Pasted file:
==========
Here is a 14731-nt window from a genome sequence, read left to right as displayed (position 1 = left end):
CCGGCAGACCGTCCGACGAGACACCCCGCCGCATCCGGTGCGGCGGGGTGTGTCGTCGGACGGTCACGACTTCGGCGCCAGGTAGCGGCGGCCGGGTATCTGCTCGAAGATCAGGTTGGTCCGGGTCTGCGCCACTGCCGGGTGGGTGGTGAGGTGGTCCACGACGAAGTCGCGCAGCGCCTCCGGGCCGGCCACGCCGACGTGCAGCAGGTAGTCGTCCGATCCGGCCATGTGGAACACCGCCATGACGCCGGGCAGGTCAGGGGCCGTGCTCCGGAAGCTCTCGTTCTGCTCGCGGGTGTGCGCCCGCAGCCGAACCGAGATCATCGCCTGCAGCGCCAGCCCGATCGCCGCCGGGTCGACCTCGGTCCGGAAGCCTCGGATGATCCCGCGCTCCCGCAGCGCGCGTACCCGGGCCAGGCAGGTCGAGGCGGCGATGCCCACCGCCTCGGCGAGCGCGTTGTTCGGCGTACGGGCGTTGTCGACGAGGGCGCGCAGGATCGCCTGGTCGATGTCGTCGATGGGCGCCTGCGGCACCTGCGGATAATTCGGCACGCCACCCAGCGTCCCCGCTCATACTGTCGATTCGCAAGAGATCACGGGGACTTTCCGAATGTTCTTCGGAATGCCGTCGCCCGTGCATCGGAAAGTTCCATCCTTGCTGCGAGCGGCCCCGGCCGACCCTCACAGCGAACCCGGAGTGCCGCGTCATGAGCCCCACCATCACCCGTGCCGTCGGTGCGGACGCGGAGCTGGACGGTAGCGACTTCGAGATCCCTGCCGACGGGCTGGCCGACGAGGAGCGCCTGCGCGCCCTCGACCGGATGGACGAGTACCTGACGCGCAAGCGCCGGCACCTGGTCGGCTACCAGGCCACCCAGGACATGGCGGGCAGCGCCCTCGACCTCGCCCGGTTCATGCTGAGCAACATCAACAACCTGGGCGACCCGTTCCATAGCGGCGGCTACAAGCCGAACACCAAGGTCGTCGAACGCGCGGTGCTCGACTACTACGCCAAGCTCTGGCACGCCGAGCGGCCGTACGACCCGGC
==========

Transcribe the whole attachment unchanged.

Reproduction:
Here is a 14731-nt window from a genome sequence, read left to right as displayed (position 1 = left end):
CCGGCAGACCGTCCGACGAGACACCCCGCCGCATCCGGTGCGGCGGGGTGTGTCGTCGGACGGTCACGACTTCGGCGCCAGGTAGCGGCGGCCGGGTATCTGCTCGAAGATCAGGTTGGTCCGGGTCTGCGCCACTGCCGGGTGGGTGGTGAGGTGGTCCACGACGAAGTCGCGCAGCGCCTCCGGGCCGGCCACGCCGACGTGCAGCAGGTAGTCGTCCGATCCGGCCATGTGGAACACCGCCATGACGCCGGGCAGGTCAGGGGCCGTGCTCCGGAAGCTCTCGTTCTGCTCGCGGGTGTGCGCCCGCAGCCGAACCGAGATCATCGCCTGCAGCGCCAGCCCGATCGCCGCCGGGTCGACCTCGGTCCGGAAGCCTCGGATGATCCCGCGCTCCCGCAGCGCGCGTACCCGGGCCAGGCAGGTCGAGGCGGCGATGCCCACCGCCTCGGCGAGCGCGTTGTTCGGCGTACGGGCGTTGTCGACGAGGGCGCGCAGGATCGCCTGGTCGATGTCGTCGATGGGCGCCTGCGGCACCTGCGGATAATTCGGCACGCCACCCAGCGTCCCCGCTCATACTGTCGATTCGCAAGAGATCACGGGGACTTTCCGAATGTTCTTCGGAATGCCGTCGCCCGTGCATCGGAAAGTTCCATCCTTGCTGCGAGCGGCCCCGGCCGACCCTCACAGCGAACCCGGAGTGCCGCGTCATGAGCCCCACCATCACCCGTGCCGTCGGTGCGGACGCGGAGCTGGACGGTAGCGACTTCGAGATCCCTGCCGACGGGCTGGCCGACGAGGAGCGCCTGCGCGCCCTCGACCGGATGGACGAGTACCTGACGCGCAAGCGCCGGCACCTGGTCGGCTACCAGGCCACCCAGGACATGGCGGGCAGCGCCCTCGACCTCGCCCGGTTCATGCTGAGCAACATCAACAACCTGGGCGACCCGTTCCATAGCGGCGGCTACAAGCCGAACACCAAGGTCGTCGAACGCGCGGTGCTCGACTACTACGCCAAGCTCTGGCACGCCGAGCGGCCGTACGACCCGGC